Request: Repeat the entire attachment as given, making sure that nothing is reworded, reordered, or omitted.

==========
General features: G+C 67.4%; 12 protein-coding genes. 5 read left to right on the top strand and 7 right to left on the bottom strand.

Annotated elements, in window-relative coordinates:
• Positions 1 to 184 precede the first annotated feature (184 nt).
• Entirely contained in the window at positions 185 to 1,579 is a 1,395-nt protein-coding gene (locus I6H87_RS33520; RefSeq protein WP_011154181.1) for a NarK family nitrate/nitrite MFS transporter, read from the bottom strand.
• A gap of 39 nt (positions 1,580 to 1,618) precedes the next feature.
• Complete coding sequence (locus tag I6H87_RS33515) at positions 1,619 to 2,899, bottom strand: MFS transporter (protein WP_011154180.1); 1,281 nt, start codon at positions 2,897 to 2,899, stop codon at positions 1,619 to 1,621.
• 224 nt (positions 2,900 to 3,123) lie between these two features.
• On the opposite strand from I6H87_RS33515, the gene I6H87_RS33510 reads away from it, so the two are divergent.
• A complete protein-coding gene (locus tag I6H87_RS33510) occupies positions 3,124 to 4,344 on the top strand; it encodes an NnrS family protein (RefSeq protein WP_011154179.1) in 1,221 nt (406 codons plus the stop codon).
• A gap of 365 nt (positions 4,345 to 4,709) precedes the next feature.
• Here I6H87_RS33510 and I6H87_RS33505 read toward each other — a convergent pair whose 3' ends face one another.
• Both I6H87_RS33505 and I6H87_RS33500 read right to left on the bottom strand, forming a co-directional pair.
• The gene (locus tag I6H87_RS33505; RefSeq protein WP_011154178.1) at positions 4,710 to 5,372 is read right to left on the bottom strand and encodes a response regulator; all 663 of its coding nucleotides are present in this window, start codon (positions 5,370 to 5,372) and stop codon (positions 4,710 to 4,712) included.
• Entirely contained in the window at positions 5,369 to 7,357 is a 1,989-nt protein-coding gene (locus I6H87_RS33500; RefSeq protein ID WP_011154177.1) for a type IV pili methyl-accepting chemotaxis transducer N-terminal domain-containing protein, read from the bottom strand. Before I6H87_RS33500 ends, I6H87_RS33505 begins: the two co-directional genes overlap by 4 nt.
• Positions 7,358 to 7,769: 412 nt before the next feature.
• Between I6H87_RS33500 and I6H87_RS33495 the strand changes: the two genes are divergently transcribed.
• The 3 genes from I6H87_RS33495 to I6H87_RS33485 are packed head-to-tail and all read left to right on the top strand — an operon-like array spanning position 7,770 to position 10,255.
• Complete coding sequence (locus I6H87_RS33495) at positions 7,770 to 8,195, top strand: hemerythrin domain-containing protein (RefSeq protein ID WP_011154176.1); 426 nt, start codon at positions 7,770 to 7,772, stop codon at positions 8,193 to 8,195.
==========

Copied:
General features: G+C 67.4%; 12 protein-coding genes. 5 read left to right on the top strand and 7 right to left on the bottom strand.

Annotated elements, in window-relative coordinates:
• Positions 1 to 184 precede the first annotated feature (184 nt).
• Entirely contained in the window at positions 185 to 1,579 is a 1,395-nt protein-coding gene (locus I6H87_RS33520; RefSeq protein WP_011154181.1) for a NarK family nitrate/nitrite MFS transporter, read from the bottom strand.
• A gap of 39 nt (positions 1,580 to 1,618) precedes the next feature.
• Complete coding sequence (locus tag I6H87_RS33515) at positions 1,619 to 2,899, bottom strand: MFS transporter (protein WP_011154180.1); 1,281 nt, start codon at positions 2,897 to 2,899, stop codon at positions 1,619 to 1,621.
• 224 nt (positions 2,900 to 3,123) lie between these two features.
• On the opposite strand from I6H87_RS33515, the gene I6H87_RS33510 reads away from it, so the two are divergent.
• A complete protein-coding gene (locus tag I6H87_RS33510) occupies positions 3,124 to 4,344 on the top strand; it encodes an NnrS family protein (RefSeq protein WP_011154179.1) in 1,221 nt (406 codons plus the stop codon).
• A gap of 365 nt (positions 4,345 to 4,709) precedes the next feature.
• Here I6H87_RS33510 and I6H87_RS33505 read toward each other — a convergent pair whose 3' ends face one another.
• Both I6H87_RS33505 and I6H87_RS33500 read right to left on the bottom strand, forming a co-directional pair.
• The gene (locus tag I6H87_RS33505; RefSeq protein WP_011154178.1) at positions 4,710 to 5,372 is read right to left on the bottom strand and encodes a response regulator; all 663 of its coding nucleotides are present in this window, start codon (positions 5,370 to 5,372) and stop codon (positions 4,710 to 4,712) included.
• Entirely contained in the window at positions 5,369 to 7,357 is a 1,989-nt protein-coding gene (locus I6H87_RS33500; RefSeq protein ID WP_011154177.1) for a type IV pili methyl-accepting chemotaxis transducer N-terminal domain-containing protein, read from the bottom strand. Before I6H87_RS33500 ends, I6H87_RS33505 begins: the two co-directional genes overlap by 4 nt.
• Positions 7,358 to 7,769: 412 nt before the next feature.
• Between I6H87_RS33500 and I6H87_RS33495 the strand changes: the two genes are divergently transcribed.
• The 3 genes from I6H87_RS33495 to I6H87_RS33485 are packed head-to-tail and all read left to right on the top strand — an operon-like array spanning position 7,770 to position 10,255.
• Complete coding sequence (locus I6H87_RS33495) at positions 7,770 to 8,195, top strand: hemerythrin domain-containing protein (RefSeq protein ID WP_011154176.1); 426 nt, start codon at positions 7,770 to 7,772, stop codon at positions 8,193 to 8,195.